A Commission appointed by the Irish government to look into the mass burial of infants at a former “mother and baby” home has confirmed “significant quantities of human remains” have been found in the grounds of the home. The Commission was appointed in 2015 after historian Catherine Corless found death certificates for babies born at a home in Tuam, County Galway, but no burial records.
The commission will look at how these babies died, whether they can be identified, and how dead bodies were disposed of, at up to 70 other similar homes. The statement from the Mother and Baby Homes Commission of Investigation said test excavations had uncovered a “long structure divided into 20 chambers”, and that human remains were found in “at least 17 of the 20 underground chambers which were examined”.
The bodies found ranged in age from premature babies to children age three. None was considered worthy to be given a funeral or a marked grave. Radiocarbon tests carried out on the human remains suggest that they date from the period the home was operation (1925-1961). Corless came across the graveyard at Tuam when she was researching a history of the Catholic-run home. She wanted to know why graves were not marked on a local map. From local people Corless heard that young boys who were playing at the site in the 1970s discovered some skeletal remains, but the matter was not investigated at the time.
Corless fought long and hard to bring the situation at Tuam to the attention of the Irish government. fallen women The Tuam home and others like it took in unmarried mothers who were regarded as “fallen women”. Tuam was run the Bon Secours order of nuns. A child would have died nearly every two weeks between the mid-1920s and 1960s. It is thought these deaths would mostly likely have been due to malnutrition. But the deaths are just one part of the horror and injustice associated with these homes.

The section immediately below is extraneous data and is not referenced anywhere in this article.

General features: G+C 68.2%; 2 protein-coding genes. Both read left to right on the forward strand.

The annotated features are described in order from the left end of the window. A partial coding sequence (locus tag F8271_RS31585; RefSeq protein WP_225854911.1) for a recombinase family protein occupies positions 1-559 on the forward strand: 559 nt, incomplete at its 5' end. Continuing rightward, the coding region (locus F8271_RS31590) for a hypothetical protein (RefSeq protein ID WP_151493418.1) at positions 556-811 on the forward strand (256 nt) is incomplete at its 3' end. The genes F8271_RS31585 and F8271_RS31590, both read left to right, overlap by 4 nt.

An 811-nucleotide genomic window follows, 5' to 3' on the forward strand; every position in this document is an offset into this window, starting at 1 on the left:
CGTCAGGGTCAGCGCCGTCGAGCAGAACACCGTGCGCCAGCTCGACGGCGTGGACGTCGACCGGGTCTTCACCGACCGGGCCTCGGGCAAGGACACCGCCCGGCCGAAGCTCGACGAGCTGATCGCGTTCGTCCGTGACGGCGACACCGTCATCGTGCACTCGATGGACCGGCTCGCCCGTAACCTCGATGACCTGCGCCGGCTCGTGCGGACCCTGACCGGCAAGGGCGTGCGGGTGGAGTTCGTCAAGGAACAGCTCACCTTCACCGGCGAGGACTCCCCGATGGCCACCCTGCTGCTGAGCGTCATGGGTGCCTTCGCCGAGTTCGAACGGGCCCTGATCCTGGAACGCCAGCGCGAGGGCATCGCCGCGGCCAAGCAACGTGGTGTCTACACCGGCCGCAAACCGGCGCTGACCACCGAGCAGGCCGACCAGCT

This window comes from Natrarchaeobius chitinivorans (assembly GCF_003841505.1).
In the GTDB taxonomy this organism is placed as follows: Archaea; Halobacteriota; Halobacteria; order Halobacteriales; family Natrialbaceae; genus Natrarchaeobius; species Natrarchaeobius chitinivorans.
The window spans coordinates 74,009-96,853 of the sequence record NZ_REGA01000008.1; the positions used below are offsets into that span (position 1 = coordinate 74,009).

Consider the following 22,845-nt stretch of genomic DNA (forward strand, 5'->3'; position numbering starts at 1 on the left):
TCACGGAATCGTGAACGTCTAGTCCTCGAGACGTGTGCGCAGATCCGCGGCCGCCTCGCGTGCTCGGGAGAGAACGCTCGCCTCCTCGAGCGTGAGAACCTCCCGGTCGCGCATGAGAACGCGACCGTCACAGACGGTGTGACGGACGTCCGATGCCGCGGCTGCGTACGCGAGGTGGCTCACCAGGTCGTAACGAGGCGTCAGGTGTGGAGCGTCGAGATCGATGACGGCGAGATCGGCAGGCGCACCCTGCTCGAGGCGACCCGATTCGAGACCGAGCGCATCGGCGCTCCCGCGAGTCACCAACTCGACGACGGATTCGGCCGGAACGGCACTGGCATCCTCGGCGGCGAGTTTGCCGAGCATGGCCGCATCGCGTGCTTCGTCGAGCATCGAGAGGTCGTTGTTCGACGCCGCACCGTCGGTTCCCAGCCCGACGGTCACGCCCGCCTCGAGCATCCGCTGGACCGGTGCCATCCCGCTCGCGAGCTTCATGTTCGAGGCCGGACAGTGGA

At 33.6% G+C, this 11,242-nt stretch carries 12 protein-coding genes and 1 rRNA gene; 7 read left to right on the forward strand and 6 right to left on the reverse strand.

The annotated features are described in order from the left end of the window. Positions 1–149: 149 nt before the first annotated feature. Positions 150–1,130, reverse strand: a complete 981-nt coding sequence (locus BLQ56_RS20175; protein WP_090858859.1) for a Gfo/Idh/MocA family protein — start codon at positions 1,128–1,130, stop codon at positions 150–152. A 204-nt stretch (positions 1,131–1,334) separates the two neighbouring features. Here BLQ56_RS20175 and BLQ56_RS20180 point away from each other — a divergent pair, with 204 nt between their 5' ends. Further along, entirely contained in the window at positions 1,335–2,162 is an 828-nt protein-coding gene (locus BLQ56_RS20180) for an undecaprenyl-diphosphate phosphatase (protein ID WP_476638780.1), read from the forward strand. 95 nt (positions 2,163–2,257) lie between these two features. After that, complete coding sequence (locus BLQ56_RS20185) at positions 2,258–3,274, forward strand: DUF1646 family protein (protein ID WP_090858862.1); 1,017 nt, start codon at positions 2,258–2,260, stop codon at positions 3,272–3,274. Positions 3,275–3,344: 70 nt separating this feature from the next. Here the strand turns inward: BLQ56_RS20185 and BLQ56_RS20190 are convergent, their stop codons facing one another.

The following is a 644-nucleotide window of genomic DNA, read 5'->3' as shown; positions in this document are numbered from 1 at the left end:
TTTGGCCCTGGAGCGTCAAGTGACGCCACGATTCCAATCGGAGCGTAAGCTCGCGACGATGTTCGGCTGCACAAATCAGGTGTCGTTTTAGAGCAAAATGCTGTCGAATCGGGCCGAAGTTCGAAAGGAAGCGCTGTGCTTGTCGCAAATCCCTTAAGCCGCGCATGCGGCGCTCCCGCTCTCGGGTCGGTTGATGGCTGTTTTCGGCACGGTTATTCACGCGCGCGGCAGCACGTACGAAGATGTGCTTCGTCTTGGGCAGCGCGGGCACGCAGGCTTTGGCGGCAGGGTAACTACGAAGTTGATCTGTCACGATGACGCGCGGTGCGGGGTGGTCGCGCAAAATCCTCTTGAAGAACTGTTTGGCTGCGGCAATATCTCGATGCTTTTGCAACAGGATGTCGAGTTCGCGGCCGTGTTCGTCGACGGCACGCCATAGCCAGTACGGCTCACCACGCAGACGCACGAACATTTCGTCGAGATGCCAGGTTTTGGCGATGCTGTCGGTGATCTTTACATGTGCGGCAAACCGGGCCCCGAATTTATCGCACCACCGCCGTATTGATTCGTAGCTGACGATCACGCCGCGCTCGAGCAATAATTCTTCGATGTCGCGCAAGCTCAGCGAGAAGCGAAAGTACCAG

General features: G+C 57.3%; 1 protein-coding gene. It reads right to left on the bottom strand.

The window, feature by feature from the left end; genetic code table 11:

J P Rodgers, who was born in the Tuam home, and has written two books about his experiences, told the BBC in 2014: “My mother was put into care for begging when she was less than three years old and spent most of her life in Catholic Church-run institutions until she ran away to England when she was 34.”
Rodgers was separated from his mother and fostered when he was five. “The day we separated she cut off a lock of my hair as a keepsake and she vowed that no church or state would be able to claim her son as long as she kept his hair. Growing up I knew there was something radically wrong with Irish society. It was wrong for any church to separate a mother from her infant.”
[At the time] “One faith, Christianity and the Catholic Church in particular, dominated so many aspects of life. Sex outside marriage was more than just a sin. The domination of the church was one in which the state and the people at the time willingly colluded.
“The victims were not just women and young girls who got locked up because they were pregnant. We now know from recent state reports they included children — the victims of institutional and clerical child sex abuse.”
And so it seems child victims of starvation. More details about these crimes will follow. It will surely mean further damage to the Catholic Church’s authority in Ireland. Good!